And if are alone or the recovery is taking ages, a call to the police never goes amiss esp if late at night. It's in their interests to prevent an accident and even if not an officer, the police have a link with highways agency who could attend.
 

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Discussion Starter #17
In response to some of the comments made, everything I have read so far says the dogs were crated prior to the lorry hitting the van. Also, I don't think the women were expecting the recovery truck to take 12 dogs in the cab(!), rather to provide a vehicle to move the van to safety.
 

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-Angela- said:
In response to some of the comments made, everything I have read so far says the dogs were crated prior to the lorry hitting the van. Also, I don't think the women were expecting the recovery truck to take 12 dogs in the cab(!), rather to provide a vehicle to move the van to safety.[/quote

The more I have read about their real life nightmare makes me go cold imagining what they must have been going through :( .

Just being in a traffic jam for that amount of time is an ordeal, but being stuck in the freezing cold on the hard shoulder with no where to go is just too much of a horror for anyone.

Only once have I been in a similar situation and that was in France, it was a very narrow hard shoulder on a fast auto-route, fortunately hubby was able to fix our problem, but must say we had not been there more than 10 minutes before the gendarme turned up to offer assistance, it was a comforting feeling knowing that we had help if we needed it.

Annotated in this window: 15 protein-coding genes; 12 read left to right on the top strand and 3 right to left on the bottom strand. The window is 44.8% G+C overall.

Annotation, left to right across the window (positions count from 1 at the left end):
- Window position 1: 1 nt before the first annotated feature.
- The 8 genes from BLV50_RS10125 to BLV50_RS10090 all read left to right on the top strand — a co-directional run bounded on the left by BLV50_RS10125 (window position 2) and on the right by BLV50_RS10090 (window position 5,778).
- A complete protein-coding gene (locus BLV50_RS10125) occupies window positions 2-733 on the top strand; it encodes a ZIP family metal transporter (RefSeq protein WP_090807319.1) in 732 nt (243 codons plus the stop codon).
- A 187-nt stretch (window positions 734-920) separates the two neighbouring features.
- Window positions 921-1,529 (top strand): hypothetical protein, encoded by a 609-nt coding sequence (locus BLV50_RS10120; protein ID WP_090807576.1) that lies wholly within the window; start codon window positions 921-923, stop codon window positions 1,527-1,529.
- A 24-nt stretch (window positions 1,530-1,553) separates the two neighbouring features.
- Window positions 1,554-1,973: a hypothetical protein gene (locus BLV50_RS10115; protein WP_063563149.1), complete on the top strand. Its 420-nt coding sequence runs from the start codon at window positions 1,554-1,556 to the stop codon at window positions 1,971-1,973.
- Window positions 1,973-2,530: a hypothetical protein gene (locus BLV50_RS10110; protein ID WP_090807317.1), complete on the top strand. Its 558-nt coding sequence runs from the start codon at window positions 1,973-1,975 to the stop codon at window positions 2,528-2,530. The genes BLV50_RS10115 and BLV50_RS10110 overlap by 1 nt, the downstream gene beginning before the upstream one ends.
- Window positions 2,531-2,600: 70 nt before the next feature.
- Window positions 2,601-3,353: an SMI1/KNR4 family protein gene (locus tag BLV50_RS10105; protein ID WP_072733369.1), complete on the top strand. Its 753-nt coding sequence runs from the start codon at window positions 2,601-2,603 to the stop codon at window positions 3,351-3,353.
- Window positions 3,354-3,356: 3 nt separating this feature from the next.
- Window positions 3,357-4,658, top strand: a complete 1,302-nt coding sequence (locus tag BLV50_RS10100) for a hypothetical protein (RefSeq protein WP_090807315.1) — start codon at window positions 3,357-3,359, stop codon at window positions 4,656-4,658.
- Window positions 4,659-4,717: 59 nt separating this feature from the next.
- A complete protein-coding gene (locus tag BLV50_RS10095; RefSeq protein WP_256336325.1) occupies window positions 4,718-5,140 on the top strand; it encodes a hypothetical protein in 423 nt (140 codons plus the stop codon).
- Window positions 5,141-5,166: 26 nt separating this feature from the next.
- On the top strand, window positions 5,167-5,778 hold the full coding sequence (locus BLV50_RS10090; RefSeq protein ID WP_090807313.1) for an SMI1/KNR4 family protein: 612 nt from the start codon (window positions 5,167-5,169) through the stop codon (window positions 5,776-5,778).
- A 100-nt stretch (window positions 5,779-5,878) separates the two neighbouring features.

If nothing else hopefully it has given a lot of us something to consider when travelling.

June
 

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It is hard to make judgement without knowing all the facts BUT if my car broke down I would get the dogs out on leads and they would be with me on the verge. If in a crate, the crate would be out on the verge too.

I couldn't let the dogs stay in the vehicle whilst it was being towed as they would be terrified without me in there with them. Humans aren't allowed to travel in vehicle whilst being towed so I wouldn't leave my dogs in there. If the breakdown company refused to take the dogs in the cab I would make a BIG fuss with lots of tears!

I just hope I am never in that situation !

Chloe
 

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I have never broken down with Coco in the car but we broke down on the motorway a few years ago and got all of us out of the passenger side and up the embankment immediately. Highway Patrol were there within minutes and the breakdown company came out pretty quickly too.

I have a side opening back door (hinges on the passenger side) and Coco travels in a crate. It's hard to know what to do for the best - leave her in the car or risk my own safety whilst getting her out, not to mention risking her safety whilst getting her out - would she bolt before I got the lead on?)

I hope it is something I never have to think about. I had a serious panic in August though when I was driving down the M1 to the British Flyball Championships - rushhour, rain, fast lane etc and the engine started coughing and spluttering 8O Fortunately I was able to move over and slow down, the spluttering stopped and it was ok for the rest of the journey.